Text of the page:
Breaches of the Australian Consumer Law attract a record breaking $26.5 million penalty

09 October 2019

In 2018, the Competition and Consumer Act 2010 (Cth) was amended to align the maximum penalties for contraventions of the Australian Consumer Law with the maximum penalties for contraventions of competition law. The amendment increased the maximum penalty for a body corporate’s contravention from $1.1 million to the greater of the following:

  1. $10,000,000;
  2. Three times the value of the benefit obtained from the contravention (where the value can be determined); and
  3. If the value of the benefit cannot be determined, 10% of the Australian connected group turnover in the preceding 12 months.

Commenting on the penalty increase, ACCC Chair Rod Sims said “We have strongly advocated for higher maximum penalties to enable courts to impose more substantial penalties. Penalties need to hit the bottom line so they are not simply seen as the cost of doing business. Perhaps more important, penalties need to be high enough to be noticed by boards and senior managers so that compliance with the law is a higher priorityi.

Prior to the amendment, the highest penalty ordered by the Federal Court for breaches of the Australian Consumer Law was $10 million and the highest for breaches of competition law was $46 million.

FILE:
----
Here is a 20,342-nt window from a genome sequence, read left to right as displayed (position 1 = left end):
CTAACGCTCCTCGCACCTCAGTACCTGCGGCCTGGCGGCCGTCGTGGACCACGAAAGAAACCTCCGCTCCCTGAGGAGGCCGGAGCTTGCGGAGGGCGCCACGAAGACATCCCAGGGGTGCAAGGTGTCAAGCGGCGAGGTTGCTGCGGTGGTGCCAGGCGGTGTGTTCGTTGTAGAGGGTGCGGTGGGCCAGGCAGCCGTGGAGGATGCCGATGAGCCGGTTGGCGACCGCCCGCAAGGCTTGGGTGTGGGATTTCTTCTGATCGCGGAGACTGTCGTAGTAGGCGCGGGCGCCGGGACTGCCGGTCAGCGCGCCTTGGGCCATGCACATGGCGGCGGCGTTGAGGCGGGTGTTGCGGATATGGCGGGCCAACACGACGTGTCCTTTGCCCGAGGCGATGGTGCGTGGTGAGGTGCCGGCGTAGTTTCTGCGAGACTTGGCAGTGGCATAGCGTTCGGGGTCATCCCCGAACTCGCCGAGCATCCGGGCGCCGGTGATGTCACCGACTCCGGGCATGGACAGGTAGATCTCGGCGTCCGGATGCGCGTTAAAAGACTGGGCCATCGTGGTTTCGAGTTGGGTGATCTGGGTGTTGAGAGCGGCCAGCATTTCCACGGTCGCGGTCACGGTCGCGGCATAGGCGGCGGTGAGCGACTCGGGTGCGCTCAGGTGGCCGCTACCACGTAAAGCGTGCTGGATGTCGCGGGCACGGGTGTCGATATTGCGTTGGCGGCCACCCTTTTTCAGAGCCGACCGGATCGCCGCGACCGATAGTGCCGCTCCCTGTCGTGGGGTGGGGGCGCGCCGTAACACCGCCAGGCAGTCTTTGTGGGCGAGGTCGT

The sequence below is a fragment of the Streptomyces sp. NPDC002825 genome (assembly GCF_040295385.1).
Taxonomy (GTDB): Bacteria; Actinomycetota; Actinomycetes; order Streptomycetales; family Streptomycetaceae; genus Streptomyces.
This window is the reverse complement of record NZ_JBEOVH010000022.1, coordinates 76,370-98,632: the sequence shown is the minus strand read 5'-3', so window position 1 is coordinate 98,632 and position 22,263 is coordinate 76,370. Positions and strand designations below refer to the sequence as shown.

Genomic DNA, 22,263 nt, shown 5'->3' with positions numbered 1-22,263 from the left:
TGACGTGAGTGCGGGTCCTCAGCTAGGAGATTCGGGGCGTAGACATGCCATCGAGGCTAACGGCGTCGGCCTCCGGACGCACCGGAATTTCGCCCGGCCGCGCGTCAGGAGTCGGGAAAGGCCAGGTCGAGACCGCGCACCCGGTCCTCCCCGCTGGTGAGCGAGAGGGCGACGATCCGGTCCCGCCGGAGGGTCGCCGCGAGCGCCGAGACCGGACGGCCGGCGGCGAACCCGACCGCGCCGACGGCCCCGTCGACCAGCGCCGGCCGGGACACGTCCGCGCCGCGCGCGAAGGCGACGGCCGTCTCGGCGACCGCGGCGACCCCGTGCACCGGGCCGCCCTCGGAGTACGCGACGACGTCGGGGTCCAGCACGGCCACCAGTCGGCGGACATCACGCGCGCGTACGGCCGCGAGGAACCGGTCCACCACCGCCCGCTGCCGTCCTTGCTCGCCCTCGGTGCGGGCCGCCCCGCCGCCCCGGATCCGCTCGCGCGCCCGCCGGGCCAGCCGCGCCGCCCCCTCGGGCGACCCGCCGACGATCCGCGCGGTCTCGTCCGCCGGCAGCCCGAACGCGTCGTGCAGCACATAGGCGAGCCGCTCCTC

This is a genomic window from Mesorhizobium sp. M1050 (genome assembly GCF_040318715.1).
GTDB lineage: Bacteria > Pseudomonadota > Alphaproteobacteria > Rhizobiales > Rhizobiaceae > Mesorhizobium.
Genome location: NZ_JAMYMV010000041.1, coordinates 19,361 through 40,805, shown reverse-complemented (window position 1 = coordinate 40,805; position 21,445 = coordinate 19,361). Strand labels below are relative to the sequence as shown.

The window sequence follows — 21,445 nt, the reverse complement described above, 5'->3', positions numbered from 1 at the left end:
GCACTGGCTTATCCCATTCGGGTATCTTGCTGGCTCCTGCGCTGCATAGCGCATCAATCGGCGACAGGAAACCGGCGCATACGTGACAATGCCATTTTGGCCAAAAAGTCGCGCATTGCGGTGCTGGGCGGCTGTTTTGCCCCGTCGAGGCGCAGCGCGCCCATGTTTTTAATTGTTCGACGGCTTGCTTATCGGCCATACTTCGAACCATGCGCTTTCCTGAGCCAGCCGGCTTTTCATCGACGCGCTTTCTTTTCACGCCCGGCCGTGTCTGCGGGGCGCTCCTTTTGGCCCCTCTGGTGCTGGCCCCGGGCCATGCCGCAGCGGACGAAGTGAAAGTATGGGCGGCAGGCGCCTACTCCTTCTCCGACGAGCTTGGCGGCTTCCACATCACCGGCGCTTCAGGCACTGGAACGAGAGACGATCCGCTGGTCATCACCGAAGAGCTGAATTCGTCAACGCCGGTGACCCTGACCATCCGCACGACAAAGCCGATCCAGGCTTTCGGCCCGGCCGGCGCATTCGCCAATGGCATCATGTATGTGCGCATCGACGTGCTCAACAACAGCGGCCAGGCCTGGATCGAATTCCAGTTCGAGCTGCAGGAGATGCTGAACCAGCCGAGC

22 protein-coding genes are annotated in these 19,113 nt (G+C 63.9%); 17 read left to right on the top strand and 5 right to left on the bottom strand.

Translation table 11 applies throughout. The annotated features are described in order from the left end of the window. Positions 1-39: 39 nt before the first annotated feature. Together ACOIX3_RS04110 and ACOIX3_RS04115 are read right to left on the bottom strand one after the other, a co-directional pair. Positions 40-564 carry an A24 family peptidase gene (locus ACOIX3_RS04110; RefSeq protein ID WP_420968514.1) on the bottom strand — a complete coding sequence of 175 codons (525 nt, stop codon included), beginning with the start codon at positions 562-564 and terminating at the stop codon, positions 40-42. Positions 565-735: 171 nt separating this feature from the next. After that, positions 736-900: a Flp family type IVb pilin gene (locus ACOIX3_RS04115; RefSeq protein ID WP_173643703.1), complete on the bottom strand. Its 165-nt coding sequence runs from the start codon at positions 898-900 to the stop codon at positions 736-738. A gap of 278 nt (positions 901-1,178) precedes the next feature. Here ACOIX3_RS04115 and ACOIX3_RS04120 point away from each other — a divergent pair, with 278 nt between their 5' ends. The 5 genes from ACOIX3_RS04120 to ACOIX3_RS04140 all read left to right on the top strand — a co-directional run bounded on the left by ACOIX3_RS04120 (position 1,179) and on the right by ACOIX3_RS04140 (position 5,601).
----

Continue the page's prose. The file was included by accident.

In September 2018, the Federal Court found Cornerstone Investments Aust Pty Ltd, trading as Empower Institute (in liquidation) (Empower) had engaged in unconscionable conduct, misleading or deceptive conduct and breached the unsolicited consumer agreement provisions of the Australian Consumer Law. The proceedings concerned Empower’s practices for marketing and selling VET FEE-HELP funded courses to consumers in remote communities, indigenous communities and low socio-economic areas.

In September 2019, the Federal Court ordered a record breaking $26.5 million in penalties against Empower, as well as a $56 million repayment to the Commonwealth for funding it had received. The penalty sends a stark reminder to businesses of the strength of the Australian Consumer Law and the consequence of non-compliance.

As the proceedings against Empower demonstrate, ensuring compliance extends beyond reviewing contracts. Consumer facing businesses must also ensure that their marketing, sales and complaint-handling processes are compliant with the Australian Consumer Law and that their employees are appropriately trained.

This article was written by Teresa Torcasio, Partner and Marian Ngo, Senior Associate.


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